Governor Tony Evers called the Legislature into Special Session on July 27 to take up his proposal, “to do what’s best for our kids and schools,” to boost funding for Wisconsin’s K-12 schools and higher education by $550 million. The Legislature convened and ended the special session with no discussion or consideration of the Governor’s proposal.
The WASB will continue to follow any developments on school funding and other forthcoming legislation that impacts Wisconsin schools.
A number of legislative proposals have been introduced that target public schools (including independent charter schools) with measures aimed at increasing transparency to parents and the community. It’s possible these bills could have public hearings in the near future and we wanted to make you aware of them. The WASB is concerned with the trend of these types of bills that indicate a lack of trust by lawmakers in locally-elected school board members and local control of K-12 education in general.
The following is a list of bills dealing with school referenda, budget transparency, anti-racism & anti-sexism instruction (critical race theory) and a mandate to post curricular and instructional materials online. Along with a description of each bill is an excerpt from the bill’s co-sponsorship memo. These memos are written by the bill authors to explain the need for the legislation to their colleagues and request their support. (more…)
Citing Wisconsin’s falling ranks in reading proficiency compared to other states, a number of state legislative Republicans have proposed a massive overhaul of the reading readiness program including a laundry list of stringent new state mandates relating to screening, assessments, interventions, parental notifications and reporting requirements.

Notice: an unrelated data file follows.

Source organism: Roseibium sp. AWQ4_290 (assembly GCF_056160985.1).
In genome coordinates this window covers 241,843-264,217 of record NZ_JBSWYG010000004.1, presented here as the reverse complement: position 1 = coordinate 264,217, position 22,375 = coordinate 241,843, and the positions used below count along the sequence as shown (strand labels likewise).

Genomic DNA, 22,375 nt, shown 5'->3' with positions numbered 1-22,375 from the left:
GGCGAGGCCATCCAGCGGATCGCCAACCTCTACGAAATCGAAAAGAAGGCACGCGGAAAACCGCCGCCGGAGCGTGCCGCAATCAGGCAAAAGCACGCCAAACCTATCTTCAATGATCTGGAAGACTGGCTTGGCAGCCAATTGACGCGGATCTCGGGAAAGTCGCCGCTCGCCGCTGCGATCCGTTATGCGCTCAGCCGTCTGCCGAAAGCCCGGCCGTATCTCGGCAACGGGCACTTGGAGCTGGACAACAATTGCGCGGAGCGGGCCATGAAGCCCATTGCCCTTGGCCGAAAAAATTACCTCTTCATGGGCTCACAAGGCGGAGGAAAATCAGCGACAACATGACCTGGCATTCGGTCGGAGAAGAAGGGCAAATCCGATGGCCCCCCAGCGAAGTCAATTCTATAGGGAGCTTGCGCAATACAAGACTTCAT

The new mandates are very specific, even dictating what companies and products must be approved for use. The legislation is authored by Sen. Kathy Bernier (R-Chippewa Falls) and Rep. Joel Kitchens (R-Sturgeon Bay). See below for a comparison of current law and what is required by the bill.
Governor Evers vetoed Assembly Bill 383, the bill that would have prohibited a school district from being a member of an interscholastic athletic association (i.e., the WIAA) in the 2021-22 school year unless, for the 2021-22 school year, the association allows an exception to its transfer rules based on the manner in which educational programming was delivered during the 2020-21 and 2021-22 school years.
The governor indicated he vetoed the bill because he objected to the Legislature inserting itself into the decision-making process of a private membership organization. WASB members have gone on record in support of WIAA autonomy by adopting a resolution that supports the governor’s position on this issue. (more…)
Today, Governor Tony Evers signed the 2021-23 state budget with no major changes to the K-12 provisions as passed by the legislature, and also announced he would allocate an additional $100 million in one-time federal funding for schools from COVID relief funds under the governor’s discretion.
The governor said he was unwilling to risk the $2.3 billion in federal funds for schools with a full veto of the budget and also acknowledged that “Republicans and their allies” were careful with the language included in the bill and did not provide an avenue to increase school funding with a line-item veto as he did in the last budget. (more…)